The Association of Independent Inventory Clerks has advised both agents and landlords to increase the cost of deposits, due to the extortionate expense of damages and cleaning of properties in some areas of the UK. Many properties are often left in a poor condition at check-out, and the deposits can be insufficient to cover the charges that landlords are then forced to spend on repairs.
Figures from My Deposits reveal that the average tenancy deposit has increased massively by £304, from £893.82 in mid-2007, to £1,197.73 of late. However, the statistics also expose a considerable variation between the most expensive and the cheapest areas in England and Wales, with a £1,168 difference. As expected, the priciest average deposit paid by tenants is in London, pricing at £1,760.30, which has risen by £37.20 since last year, and in contrast the cheapest is as low as £592.75 in Yorkshire and Humber. The Association of Independent Inventory Clerks (AIIC) acknowledges that in many cases landlords were unable to restore the properties to their previous state due to the insufficient funds from deposits.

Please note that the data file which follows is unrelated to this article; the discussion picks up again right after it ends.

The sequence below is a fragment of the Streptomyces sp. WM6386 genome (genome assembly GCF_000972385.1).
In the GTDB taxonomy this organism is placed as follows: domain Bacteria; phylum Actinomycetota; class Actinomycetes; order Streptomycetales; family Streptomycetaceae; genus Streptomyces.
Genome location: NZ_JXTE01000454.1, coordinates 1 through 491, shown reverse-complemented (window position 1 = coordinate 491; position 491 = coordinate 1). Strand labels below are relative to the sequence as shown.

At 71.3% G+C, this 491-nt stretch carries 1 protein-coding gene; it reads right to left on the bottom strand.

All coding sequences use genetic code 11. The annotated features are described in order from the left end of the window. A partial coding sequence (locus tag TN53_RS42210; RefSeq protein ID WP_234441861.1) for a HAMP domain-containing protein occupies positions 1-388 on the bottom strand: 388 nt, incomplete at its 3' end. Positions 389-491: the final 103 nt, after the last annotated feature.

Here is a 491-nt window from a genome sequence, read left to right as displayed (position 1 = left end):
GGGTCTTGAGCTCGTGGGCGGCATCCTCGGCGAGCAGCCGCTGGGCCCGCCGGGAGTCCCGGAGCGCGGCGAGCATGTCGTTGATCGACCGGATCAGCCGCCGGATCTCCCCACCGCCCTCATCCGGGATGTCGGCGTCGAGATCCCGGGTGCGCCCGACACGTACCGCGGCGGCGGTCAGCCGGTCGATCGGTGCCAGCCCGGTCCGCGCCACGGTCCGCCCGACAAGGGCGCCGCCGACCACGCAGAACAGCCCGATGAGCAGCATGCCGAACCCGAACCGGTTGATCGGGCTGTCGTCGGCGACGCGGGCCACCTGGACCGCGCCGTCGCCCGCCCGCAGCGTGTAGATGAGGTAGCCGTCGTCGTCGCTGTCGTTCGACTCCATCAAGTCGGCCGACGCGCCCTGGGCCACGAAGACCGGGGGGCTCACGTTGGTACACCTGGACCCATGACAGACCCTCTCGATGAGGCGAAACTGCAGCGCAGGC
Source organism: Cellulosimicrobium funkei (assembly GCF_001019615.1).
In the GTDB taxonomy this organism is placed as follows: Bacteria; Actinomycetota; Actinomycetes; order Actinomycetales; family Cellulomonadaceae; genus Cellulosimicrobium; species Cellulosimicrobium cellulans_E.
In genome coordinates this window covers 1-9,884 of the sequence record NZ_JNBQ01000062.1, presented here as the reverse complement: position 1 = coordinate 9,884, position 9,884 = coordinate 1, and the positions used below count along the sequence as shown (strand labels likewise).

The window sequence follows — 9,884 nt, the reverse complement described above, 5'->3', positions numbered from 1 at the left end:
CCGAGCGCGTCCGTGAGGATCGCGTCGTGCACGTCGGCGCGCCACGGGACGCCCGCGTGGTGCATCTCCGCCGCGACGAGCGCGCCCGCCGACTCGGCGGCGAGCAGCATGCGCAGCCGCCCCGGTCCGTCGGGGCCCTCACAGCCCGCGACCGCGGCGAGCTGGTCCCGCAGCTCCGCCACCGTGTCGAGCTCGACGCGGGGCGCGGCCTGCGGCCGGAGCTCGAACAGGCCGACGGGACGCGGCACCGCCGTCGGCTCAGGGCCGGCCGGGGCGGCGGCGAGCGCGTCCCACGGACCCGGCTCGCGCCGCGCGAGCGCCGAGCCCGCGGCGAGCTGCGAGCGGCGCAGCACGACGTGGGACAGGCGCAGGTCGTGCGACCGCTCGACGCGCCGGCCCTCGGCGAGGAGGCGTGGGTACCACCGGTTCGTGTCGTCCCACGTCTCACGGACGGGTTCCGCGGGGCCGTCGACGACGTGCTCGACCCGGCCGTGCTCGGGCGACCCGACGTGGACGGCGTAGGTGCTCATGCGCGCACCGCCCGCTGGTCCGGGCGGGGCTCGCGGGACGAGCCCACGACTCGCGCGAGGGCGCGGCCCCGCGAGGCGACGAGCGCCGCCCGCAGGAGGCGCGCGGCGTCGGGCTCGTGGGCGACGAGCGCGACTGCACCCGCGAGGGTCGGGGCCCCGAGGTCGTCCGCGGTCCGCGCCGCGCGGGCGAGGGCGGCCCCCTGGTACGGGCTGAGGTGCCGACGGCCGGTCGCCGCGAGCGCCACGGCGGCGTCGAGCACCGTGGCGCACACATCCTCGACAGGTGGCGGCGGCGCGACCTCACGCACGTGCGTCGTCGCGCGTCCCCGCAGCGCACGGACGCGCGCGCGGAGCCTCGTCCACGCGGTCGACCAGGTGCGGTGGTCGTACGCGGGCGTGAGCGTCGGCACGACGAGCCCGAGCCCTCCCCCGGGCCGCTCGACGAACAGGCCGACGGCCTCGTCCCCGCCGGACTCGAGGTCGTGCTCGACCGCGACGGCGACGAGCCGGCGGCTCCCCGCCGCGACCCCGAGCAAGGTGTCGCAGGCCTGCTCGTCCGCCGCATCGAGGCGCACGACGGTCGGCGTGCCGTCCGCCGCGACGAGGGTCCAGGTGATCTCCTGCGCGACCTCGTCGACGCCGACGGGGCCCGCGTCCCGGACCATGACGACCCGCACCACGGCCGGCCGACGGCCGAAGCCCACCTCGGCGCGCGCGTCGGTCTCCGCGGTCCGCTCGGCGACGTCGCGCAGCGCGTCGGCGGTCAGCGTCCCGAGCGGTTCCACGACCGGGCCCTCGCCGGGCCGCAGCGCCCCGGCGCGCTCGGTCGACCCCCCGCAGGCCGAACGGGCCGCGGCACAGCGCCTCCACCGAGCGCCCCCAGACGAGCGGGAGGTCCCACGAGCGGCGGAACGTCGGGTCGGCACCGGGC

The Chair of AIIC, Pat Barber, states that:
“Landlords and agents may need to review the deposits they take to ensure they will cover any potential costs incurred at check-out. In some parts of the UK, the deposit simply is not enough to cover the costs to return the property back to its original condition at the end of the tenancy should things go badly wrong. On many occasions, we have been faced with filthy properties requiring a full deep clean. We have also seen numerous cases of damage to carpets and floor coverings, baths, sinks and other fixtures and fittings - all of which are costly to repair/replace.”
Agents and landlords expect properties to be left in the same conditions as they were found, which is reinforced in the contract, and yet, too many tenants fail to comply with the agreement and leave the property in an unacceptable state. The AIIC has noted the most common cleaning issues that tenants often neglect:
Although it may sound like common sense, these issues are quite often forgotten about by most people, and it becomes an issue when tenants forget it as they are not in their own property and any damages will fall on their landlords to repair. To avoid any dispute about the condition of the property, it is advisable that landlords, agents and tenants take photographs of the property at check-in and check-out and communicate throughout the tenancy to make sure any issues are dealt with rapidly.